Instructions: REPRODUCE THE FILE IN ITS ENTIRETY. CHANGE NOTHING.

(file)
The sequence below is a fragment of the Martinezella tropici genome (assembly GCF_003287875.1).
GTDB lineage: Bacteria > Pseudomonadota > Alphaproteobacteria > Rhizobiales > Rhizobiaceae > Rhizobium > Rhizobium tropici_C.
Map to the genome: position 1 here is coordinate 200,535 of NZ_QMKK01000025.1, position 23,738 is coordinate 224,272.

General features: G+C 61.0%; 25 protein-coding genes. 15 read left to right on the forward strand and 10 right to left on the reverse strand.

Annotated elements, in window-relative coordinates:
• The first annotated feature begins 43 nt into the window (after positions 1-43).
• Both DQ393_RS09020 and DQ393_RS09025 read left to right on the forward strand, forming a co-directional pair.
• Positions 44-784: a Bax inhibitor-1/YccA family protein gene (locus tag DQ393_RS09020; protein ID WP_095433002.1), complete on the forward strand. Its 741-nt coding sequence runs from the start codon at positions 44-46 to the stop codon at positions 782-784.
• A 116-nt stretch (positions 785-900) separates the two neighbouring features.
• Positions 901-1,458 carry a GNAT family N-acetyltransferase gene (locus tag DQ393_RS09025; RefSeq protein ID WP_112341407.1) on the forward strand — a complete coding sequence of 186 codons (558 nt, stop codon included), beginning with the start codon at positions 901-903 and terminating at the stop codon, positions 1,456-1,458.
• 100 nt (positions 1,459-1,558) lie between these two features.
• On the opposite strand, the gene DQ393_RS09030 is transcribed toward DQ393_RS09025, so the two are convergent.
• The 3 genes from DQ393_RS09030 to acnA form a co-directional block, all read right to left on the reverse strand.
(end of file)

The sequence below is a fragment of the Martinezella tropici genome (assembly GCF_003287875.1).
GTDB lineage: Bacteria > Pseudomonadota > Alphaproteobacteria > Rhizobiales > Rhizobiaceae > Rhizobium > Rhizobium tropici_C.
Map to the genome: position 1 here is coordinate 200,535 of NZ_QMKK01000025.1, position 23,738 is coordinate 224,272.

General features: G+C 61.0%; 25 protein-coding genes. 15 read left to right on the forward strand and 10 right to left on the reverse strand.

Annotated elements, in window-relative coordinates:
• The first annotated feature begins 43 nt into the window (after positions 1-43).
• Both DQ393_RS09020 and DQ393_RS09025 read left to right on the forward strand, forming a co-directional pair.
• Positions 44-784: a Bax inhibitor-1/YccA family protein gene (locus tag DQ393_RS09020; protein ID WP_095433002.1), complete on the forward strand. Its 741-nt coding sequence runs from the start codon at positions 44-46 to the stop codon at positions 782-784.
• A 116-nt stretch (positions 785-900) separates the two neighbouring features.
• Positions 901-1,458 carry a GNAT family N-acetyltransferase gene (locus tag DQ393_RS09025; RefSeq protein ID WP_112341407.1) on the forward strand — a complete coding sequence of 186 codons (558 nt, stop codon included), beginning with the start codon at positions 901-903 and terminating at the stop codon, positions 1,456-1,458.
• 100 nt (positions 1,459-1,558) lie between these two features.
• On the opposite strand, the gene DQ393_RS09030 is transcribed toward DQ393_RS09025, so the two are convergent.
• The 3 genes from DQ393_RS09030 to acnA form a co-directional block, all read right to left on the reverse strand.